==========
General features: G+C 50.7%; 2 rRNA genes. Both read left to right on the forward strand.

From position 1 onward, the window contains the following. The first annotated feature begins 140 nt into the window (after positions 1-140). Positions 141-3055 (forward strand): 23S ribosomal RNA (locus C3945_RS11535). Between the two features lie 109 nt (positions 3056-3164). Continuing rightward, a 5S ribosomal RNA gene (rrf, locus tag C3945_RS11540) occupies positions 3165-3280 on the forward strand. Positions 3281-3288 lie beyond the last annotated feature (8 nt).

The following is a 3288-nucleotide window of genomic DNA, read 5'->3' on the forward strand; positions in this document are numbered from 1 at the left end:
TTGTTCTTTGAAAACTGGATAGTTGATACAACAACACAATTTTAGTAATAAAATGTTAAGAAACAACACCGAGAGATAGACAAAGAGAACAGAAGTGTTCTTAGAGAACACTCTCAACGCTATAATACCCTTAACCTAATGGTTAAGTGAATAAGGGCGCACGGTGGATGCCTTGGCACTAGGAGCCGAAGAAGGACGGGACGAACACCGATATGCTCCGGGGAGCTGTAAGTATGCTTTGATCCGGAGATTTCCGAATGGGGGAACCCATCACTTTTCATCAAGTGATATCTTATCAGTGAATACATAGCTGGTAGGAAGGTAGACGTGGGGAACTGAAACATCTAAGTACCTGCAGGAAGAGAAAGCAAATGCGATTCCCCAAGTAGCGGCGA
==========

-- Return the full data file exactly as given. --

General features: G+C 50.7%; 2 rRNA genes. Both read left to right on the forward strand.

From position 1 onward, the window contains the following. The first annotated feature begins 140 nt into the window (after positions 1-140). Positions 141-3055 (forward strand): 23S ribosomal RNA (locus C3945_RS11535). Between the two features lie 109 nt (positions 3056-3164). Continuing rightward, a 5S ribosomal RNA gene (rrf, locus tag C3945_RS11540) occupies positions 3165-3280 on the forward strand. Positions 3281-3288 lie beyond the last annotated feature (8 nt).

The following is a 3288-nucleotide window of genomic DNA, read 5'->3' on the forward strand; positions in this document are numbered from 1 at the left end:
TTGTTCTTTGAAAACTGGATAGTTGATACAACAACACAATTTTAGTAATAAAATGTTAAGAAACAACACCGAGAGATAGACAAAGAGAACAGAAGTGTTCTTAGAGAACACTCTCAACGCTATAATACCCTTAACCTAATGGTTAAGTGAATAAGGGCGCACGGTGGATGCCTTGGCACTAGGAGCCGAAGAAGGACGGGACGAACACCGATATGCTCCGGGGAGCTGTAAGTATGCTTTGATCCGGAGATTTCCGAATGGGGGAACCCATCACTTTTCATCAAGTGATATCTTATCAGTGAATACATAGCTGGTAGGAAGGTAGACGTGGGGAACTGAAACATCTAAGTACCTGCAGGAAGAGAAAGCAAATGCGATTCCCCAAGTAGCGGCGA